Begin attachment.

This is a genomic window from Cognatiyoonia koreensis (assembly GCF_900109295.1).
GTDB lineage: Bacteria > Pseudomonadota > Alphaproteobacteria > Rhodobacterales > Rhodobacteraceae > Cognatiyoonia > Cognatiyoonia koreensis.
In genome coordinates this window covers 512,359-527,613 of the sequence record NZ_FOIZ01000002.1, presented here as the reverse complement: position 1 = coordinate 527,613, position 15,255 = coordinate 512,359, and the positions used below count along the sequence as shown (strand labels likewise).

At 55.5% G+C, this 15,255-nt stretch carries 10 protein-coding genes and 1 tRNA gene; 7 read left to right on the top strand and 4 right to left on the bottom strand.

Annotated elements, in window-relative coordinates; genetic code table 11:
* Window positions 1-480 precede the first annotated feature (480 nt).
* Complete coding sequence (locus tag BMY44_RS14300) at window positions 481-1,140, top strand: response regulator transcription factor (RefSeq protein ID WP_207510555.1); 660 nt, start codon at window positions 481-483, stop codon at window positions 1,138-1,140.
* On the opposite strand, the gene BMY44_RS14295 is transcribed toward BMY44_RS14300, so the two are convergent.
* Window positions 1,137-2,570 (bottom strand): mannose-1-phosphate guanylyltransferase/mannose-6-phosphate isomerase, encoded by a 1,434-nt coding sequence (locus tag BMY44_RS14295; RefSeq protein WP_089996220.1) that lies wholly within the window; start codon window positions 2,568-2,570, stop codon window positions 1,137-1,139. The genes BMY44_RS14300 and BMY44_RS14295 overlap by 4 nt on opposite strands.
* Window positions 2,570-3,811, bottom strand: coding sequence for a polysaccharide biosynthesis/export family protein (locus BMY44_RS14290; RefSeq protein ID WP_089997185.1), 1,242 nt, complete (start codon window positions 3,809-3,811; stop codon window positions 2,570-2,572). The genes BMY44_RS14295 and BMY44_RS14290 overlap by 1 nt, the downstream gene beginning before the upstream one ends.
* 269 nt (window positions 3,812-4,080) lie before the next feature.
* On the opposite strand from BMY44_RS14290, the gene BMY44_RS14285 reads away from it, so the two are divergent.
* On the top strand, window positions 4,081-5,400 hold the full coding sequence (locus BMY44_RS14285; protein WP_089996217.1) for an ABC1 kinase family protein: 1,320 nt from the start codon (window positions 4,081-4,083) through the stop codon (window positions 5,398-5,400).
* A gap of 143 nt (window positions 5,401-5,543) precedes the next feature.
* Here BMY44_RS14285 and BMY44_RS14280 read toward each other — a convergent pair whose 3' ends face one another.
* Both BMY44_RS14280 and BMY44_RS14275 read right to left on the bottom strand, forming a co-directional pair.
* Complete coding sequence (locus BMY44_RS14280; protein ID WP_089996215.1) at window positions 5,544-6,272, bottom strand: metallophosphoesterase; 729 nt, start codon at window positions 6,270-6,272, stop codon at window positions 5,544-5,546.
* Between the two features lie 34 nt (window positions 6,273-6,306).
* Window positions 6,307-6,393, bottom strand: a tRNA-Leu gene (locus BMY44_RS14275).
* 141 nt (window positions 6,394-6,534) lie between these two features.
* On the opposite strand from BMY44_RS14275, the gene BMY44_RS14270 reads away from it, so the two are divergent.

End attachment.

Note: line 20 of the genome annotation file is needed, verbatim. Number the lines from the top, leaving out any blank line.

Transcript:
* 141 nt (window positions 6,394-6,534) lie between these two features.